A switch where there are ≥2 “inputs” and ≥2 “outputs” and there can be simultaneous connections from any input to any output is called a crossbar switch. A quick search for “RF crossbar switch” suggest that they do exist as products, but are sold at the “if you have to ask, you can't afford it” level, which I assume you're not looking for based on your ham-radio tag.
If you were to build your own, the simplest approach would be to just construct the obvious electrical paths (two SP4T switches and four T-junctions), out of manual switches, relays, or electronic switching (e.g. PIN diodes).
The key part of such construction is to keep the length of all components with the improper impedance (in particular the inactive stubs of the T-junctions) much smaller than the shortest wavelength of interest, to avoid undesired reflections.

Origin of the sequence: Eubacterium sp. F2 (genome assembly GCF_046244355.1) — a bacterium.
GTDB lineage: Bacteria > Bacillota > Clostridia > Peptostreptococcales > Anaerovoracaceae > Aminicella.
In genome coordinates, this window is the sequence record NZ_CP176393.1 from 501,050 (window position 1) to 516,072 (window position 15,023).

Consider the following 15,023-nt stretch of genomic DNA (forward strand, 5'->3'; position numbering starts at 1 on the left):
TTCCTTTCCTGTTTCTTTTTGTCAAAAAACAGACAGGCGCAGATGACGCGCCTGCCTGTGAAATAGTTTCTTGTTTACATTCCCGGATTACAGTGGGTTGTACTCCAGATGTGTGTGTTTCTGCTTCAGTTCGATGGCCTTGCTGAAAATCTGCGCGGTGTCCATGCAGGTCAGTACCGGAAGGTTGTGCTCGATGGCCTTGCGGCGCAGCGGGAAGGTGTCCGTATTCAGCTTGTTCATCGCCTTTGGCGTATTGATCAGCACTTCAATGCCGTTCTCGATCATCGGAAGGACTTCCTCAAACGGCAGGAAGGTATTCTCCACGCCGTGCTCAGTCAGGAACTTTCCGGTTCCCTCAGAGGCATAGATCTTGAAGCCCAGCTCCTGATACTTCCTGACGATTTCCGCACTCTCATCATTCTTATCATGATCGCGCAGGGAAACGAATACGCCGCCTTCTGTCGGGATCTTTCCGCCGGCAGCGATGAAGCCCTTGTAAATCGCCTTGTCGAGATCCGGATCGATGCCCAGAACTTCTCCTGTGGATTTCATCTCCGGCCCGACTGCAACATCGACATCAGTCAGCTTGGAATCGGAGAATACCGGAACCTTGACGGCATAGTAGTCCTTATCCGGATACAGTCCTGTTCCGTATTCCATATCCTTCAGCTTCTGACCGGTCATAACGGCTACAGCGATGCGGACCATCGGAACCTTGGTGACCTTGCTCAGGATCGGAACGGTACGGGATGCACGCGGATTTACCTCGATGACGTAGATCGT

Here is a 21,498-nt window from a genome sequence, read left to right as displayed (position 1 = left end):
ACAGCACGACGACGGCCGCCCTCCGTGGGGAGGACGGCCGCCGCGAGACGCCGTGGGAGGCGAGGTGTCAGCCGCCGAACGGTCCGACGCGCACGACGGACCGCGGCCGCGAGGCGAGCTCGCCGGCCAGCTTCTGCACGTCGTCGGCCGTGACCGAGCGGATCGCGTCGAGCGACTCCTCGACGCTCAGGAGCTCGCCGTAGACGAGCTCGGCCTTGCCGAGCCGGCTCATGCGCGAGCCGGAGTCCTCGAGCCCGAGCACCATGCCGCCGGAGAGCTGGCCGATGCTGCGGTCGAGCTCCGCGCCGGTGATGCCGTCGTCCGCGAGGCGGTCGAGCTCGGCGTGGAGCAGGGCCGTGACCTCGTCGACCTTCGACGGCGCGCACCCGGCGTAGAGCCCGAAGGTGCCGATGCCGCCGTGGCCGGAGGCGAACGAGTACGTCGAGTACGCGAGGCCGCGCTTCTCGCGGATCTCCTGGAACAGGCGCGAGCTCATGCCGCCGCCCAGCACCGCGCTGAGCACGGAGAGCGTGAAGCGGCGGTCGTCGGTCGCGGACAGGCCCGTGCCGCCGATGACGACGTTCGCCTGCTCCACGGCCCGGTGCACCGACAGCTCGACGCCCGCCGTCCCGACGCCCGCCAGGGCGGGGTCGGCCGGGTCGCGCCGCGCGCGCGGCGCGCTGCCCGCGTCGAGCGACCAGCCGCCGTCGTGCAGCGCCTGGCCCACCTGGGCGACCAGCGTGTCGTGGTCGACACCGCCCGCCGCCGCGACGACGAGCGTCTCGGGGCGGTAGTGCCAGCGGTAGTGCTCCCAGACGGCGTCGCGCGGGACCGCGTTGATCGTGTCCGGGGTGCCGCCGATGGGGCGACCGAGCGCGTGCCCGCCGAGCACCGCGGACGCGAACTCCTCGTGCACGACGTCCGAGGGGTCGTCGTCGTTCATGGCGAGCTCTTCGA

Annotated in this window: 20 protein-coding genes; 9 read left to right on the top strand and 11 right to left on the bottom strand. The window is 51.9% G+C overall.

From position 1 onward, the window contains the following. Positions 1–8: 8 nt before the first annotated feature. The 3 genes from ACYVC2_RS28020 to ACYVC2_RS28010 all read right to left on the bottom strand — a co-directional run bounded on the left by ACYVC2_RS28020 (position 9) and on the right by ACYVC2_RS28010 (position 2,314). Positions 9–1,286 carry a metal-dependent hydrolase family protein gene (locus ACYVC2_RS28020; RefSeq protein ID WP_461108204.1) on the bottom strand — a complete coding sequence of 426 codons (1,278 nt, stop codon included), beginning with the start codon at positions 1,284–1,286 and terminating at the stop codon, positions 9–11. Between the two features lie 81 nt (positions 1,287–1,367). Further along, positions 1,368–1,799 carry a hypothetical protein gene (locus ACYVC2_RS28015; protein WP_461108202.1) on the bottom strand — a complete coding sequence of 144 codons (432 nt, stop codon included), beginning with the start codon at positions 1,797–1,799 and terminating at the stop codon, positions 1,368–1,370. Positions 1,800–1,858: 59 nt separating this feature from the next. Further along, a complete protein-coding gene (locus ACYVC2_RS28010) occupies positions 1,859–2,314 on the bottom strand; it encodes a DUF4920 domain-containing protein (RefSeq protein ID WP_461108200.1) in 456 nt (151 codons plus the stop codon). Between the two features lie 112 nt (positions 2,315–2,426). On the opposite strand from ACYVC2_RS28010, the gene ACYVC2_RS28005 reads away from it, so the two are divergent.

If you were to use four SPDT switches instead of passive T-junctions, and the switches themselves had the proper impedance, then you would avoid having any unwanted stubs and get better performance (limited by the specs of the switches). This increases the cost due to needing more switches, and also requires control logic to set the extra switches consistently.
Another feature you might want is to either short or terminate the two-of-four unconnected ports. This might require additional switching (I'm not sure exactly how much but it should be a simple “logic puzzle” to work out) unless you can get it as a feature in your SP4T switches, which you might if they're designed for RF switching.
Finally, I'd like to note (in case you're not already aware) that if you want to experiment with the possible topologies of switch networks without putting together a custom PCB design, that there are such things as coaxial relays, which typically come with SMA ports and terminals for the DC control signals, so all you need to add is some jumpers, a power source, and regular switches for control.
Of course, they're going to be more expensive than board-mount switches, but I've seen a lot of them available as surplus/used.